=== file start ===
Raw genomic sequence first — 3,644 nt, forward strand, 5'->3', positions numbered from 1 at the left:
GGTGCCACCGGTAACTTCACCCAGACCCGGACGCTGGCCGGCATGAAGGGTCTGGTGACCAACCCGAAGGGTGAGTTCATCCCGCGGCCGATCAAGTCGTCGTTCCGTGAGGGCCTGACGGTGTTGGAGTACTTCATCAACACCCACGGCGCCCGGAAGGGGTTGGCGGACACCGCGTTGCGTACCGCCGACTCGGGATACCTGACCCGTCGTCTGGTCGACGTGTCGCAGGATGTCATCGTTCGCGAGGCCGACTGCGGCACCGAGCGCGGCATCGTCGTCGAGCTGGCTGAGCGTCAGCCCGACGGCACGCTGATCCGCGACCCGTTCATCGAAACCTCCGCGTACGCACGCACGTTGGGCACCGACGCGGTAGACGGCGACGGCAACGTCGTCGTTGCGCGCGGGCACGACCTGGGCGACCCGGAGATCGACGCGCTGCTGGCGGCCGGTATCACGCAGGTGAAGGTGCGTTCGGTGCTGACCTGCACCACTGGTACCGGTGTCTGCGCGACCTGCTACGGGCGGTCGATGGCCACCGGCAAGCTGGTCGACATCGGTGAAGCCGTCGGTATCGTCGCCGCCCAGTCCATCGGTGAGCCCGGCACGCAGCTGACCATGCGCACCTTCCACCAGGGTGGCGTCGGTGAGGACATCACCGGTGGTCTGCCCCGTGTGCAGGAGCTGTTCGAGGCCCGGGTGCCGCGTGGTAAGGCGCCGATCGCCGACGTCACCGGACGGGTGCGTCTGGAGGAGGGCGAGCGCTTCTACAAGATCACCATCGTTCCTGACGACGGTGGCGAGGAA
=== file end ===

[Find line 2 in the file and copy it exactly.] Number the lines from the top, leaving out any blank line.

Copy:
GGTGCCACCGGTAACTTCACCCAGACCCGGACGCTGGCCGGCATGAAGGGTCTGGTGACCAACCCGAAGGGTGAGTTCATCCCGCGGCCGATCAAGTCGTCGTTCCGTGAGGGCCTGACGGTGTTGGAGTACTTCATCAACACCCACGGCGCCCGGAAGGGGTTGGCGGACACCGCGTTGCGTACCGCCGACTCGGGATACCTGACCCGTCGTCTGGTCGACGTGTCGCAGGATGTCATCGTTCGCGAGGCCGACTGCGGCACCGAGCGCGGCATCGTCGTCGAGCTGGCTGAGCGTCAGCCCGACGGCACGCTGATCCGCGACCCGTTCATCGAAACCTCCGCGTACGCACGCACGTTGGGCACCGACGCGGTAGACGGCGACGGCAACGTCGTCGTTGCGCGCGGGCACGACCTGGGCGACCCGGAGATCGACGCGCTGCTGGCGGCCGGTATCACGCAGGTGAAGGTGCGTTCGGTGCTGACCTGCACCACTGGTACCGGTGTCTGCGCGACCTGCTACGGGCGGTCGATGGCCACCGGCAAGCTGGTCGACATCGGTGAAGCCGTCGGTATCGTCGCCGCCCAGTCCATCGGTGAGCCCGGCACGCAGCTGACCATGCGCACCTTCCACCAGGGTGGCGTCGGTGAGGACATCACCGGTGGTCTGCCCCGTGTGCAGGAGCTGTTCGAGGCCCGGGTGCCGCGTGGTAAGGCGCCGATCGCCGACGTCACCGGACGGGTGCGTCTGGAGGAGGGCGAGCGCTTCTACAAGATCACCATCGTTCCTGACGACGGTGGCGAGGAA